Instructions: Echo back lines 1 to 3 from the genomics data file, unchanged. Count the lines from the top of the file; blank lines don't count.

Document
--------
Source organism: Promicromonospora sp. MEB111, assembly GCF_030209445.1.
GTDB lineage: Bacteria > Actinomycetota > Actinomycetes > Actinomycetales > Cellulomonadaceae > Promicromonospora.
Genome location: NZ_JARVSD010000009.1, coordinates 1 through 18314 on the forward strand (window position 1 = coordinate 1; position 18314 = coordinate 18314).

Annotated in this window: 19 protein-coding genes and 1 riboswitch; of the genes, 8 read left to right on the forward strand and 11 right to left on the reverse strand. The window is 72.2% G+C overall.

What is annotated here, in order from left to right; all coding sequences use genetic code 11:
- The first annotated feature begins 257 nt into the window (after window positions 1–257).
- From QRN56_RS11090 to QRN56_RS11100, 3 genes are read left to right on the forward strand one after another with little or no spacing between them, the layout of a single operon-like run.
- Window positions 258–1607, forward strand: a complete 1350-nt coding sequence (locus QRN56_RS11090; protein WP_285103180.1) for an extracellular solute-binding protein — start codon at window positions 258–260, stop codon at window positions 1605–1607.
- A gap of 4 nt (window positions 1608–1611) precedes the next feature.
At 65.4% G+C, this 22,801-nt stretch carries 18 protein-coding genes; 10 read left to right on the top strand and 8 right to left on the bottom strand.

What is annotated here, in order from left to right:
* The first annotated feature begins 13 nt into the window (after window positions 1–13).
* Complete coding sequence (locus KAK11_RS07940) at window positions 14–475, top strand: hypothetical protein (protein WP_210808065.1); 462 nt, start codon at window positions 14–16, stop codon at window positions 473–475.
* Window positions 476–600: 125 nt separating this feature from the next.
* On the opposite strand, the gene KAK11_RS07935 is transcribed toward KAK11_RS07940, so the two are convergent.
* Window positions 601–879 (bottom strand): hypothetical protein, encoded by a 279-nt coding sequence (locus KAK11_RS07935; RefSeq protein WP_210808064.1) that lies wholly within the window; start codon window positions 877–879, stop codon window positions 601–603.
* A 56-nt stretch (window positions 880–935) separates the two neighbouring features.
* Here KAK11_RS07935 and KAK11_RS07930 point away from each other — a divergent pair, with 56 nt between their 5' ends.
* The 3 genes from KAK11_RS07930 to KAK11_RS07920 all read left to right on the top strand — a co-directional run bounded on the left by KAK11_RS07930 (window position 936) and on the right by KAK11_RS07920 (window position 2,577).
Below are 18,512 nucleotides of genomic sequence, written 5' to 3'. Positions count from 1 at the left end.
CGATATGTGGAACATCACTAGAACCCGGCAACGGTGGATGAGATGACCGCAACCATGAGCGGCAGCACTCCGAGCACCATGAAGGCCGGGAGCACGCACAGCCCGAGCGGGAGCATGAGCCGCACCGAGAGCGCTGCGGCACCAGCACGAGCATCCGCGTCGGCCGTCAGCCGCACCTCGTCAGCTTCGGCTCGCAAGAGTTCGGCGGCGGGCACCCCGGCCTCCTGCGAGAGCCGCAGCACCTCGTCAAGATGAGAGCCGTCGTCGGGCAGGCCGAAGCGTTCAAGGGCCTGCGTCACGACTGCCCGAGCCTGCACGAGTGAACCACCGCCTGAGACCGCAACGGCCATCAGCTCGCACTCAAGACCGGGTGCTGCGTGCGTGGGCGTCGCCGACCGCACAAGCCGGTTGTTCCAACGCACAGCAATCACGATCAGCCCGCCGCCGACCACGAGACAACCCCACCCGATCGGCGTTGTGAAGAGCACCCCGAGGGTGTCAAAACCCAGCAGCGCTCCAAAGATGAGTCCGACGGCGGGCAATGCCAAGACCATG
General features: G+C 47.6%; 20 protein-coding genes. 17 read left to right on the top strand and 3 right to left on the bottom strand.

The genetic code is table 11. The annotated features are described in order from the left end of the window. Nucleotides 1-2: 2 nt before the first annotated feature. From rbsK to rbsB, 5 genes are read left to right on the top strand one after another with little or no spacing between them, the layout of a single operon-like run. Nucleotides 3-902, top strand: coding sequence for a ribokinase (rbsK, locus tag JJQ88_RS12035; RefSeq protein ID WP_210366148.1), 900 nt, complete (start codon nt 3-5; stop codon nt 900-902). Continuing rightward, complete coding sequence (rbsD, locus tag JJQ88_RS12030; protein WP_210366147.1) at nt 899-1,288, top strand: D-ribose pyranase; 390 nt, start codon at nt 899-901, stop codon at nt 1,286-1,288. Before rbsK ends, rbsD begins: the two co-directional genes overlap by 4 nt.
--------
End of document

Source organism: Promicromonospora sp. MEB111, assembly GCF_030209445.1.
GTDB lineage: Bacteria > Actinomycetota > Actinomycetes > Actinomycetales > Cellulomonadaceae > Promicromonospora.
Genome location: NZ_JARVSD010000009.1, coordinates 1 through 18314 on the forward strand (window position 1 = coordinate 1; position 18314 = coordinate 18314).